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The Union Budget presented on Thursday has certainly created an air of confidence around the outlook for the future from an industry perspective. As a representative of the e-commerce sector, which is largely dependent on digitalisation, it was encouraging to witness the government’s emphasis on the same. With double the allocation for Digital India, the government is clearly committed to improving accessibility across the country, which is a stepping stone in the direction of connecting the whole nation, further boosting trade and commerce.
With a decision to set up 500,000 Wi-Fi hotspots providing broadband access to 50 million rural citizens, a digitally-connected economy would not only put the country on a path to scaling greater heights, but also strengthen the industry. Moreover, it offers sectors such as e-commerce that have a large customer base in tier-II and -III towns and villages, the much-needed impetus to penetrate deeper into the remotest pockets.
Talking of specifics, the proposal by the Finance Minister on the use of blockchain technology — to ensure credibility and safety of digital transactions — will certainly encourage a large section of the society to go digital and give a fillip to businesses in the long-run.
The Finance Minister has described infrastructure as “the growth-driver of the economy”. Significant investments in roadways (9,000kms new highways), railways (3,900km track renewal in FY19) and airports will help any organisation that manages a supply chain. This will also boost demand for the e-commerce industry and enable it to become more seamless and efficient from the logistics standpoint.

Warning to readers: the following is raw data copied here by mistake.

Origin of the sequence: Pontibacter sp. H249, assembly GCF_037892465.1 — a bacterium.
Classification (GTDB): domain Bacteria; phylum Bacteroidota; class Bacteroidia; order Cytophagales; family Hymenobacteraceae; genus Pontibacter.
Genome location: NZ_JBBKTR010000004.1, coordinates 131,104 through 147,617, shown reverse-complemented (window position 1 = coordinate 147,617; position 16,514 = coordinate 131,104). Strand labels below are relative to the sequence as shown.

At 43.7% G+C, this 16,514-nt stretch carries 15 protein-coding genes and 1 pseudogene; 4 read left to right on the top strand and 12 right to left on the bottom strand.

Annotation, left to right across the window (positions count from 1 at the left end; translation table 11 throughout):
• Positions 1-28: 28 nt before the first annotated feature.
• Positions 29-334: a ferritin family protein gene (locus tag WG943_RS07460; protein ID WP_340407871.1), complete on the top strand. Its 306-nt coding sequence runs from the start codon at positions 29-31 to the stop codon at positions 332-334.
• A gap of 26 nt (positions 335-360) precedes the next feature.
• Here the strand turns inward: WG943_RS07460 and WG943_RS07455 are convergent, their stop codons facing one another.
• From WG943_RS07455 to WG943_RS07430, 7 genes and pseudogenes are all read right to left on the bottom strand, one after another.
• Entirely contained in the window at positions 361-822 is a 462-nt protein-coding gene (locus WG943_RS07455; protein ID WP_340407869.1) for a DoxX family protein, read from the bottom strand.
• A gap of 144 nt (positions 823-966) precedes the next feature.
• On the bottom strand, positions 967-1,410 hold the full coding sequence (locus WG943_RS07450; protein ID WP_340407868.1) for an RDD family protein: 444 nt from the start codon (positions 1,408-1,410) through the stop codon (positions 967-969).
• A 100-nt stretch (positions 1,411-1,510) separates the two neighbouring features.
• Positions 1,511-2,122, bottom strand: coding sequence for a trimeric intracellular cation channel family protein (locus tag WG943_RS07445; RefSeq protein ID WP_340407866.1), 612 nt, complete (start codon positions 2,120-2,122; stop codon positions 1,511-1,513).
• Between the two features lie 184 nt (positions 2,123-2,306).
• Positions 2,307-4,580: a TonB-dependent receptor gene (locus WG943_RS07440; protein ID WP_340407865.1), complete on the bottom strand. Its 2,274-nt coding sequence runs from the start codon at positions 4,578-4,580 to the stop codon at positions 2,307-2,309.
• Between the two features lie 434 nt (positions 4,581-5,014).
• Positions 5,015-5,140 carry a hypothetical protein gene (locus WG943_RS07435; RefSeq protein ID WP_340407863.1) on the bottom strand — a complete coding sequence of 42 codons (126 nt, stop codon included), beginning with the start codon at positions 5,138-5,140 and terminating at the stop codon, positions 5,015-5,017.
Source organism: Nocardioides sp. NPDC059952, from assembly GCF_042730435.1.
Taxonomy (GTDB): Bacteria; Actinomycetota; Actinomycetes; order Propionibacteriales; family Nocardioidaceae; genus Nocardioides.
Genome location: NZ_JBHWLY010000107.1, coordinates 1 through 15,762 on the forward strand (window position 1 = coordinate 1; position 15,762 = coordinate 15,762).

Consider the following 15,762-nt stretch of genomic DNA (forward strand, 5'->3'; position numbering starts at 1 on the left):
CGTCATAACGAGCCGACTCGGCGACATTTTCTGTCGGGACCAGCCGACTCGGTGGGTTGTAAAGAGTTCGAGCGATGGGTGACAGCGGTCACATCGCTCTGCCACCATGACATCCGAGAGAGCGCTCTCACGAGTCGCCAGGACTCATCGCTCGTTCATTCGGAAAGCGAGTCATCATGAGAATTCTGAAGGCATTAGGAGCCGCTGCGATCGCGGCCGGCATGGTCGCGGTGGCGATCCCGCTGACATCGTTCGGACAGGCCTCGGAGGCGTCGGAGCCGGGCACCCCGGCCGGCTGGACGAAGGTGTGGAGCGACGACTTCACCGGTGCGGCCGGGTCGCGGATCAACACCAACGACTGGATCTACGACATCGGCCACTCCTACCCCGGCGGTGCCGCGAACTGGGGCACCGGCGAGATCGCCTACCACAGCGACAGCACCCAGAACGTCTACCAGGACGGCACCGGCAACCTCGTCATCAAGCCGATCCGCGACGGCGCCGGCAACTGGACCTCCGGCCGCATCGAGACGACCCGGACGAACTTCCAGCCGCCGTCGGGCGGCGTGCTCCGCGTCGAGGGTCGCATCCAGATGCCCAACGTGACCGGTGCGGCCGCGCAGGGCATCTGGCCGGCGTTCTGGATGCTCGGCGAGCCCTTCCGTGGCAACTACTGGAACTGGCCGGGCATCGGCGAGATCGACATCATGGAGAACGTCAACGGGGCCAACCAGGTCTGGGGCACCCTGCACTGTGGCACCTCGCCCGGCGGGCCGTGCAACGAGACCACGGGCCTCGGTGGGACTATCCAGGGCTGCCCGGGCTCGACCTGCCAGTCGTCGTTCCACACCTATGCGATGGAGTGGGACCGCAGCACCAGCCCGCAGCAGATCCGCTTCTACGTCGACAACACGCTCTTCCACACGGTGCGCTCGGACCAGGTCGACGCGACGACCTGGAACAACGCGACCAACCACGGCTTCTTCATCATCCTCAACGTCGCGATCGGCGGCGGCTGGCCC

The allocation to the textiles sector to the tune of Rs 71.48 billion will bring cheer to a large section who are directly or indirectly dependent on the same, while also helping e-commerce businesses dealing in fashion and apparel, such as ourselves. I’m confident that the government’s measures to improve the standard of living of traditional weavers and craftsmen will be successful.
With industries looking at AI and allied technology in a big way, the NITI Aayog’s plan to establish a national programme to direct efforts towards Artificial Intelligence/Machine Learning and Big Data, including research and development of its applications, will place India on the cutting-edge of technology.
The proposal to implement corporate tax at the rate of 25 per cent for companies with revenue of up to Rs 2.5 billion will certainly have a good impact on medium-sized enterprises that comprise a large bulk of suppliers to the industry. The MSME sector getting Rs 37.94 billion in the form of capital infusion and interest subsidy will be another booster.
However, there has been an increase in customs duty on certain segments such as footwear, cosmetics, watches, toys and more, which is sure to put pressure on brands. Another area of apprehension is angel tax, which found no mention in the Budget.
Overall, it has been a positive Budget, with a focus on inclusive growth. The government will have to ensure that the schemes and policies outlined in the Budget reach the last mile as early as possible and achieve the desired results. This year’s Economic Survey had projected India’s e-commerce market to be $33 billion, growing by 19.1 per cent from 2016-17. With this forward-looking Budget, we expect the sector to grow at a fast pace.
The writer is CEO, Myntra-Jabong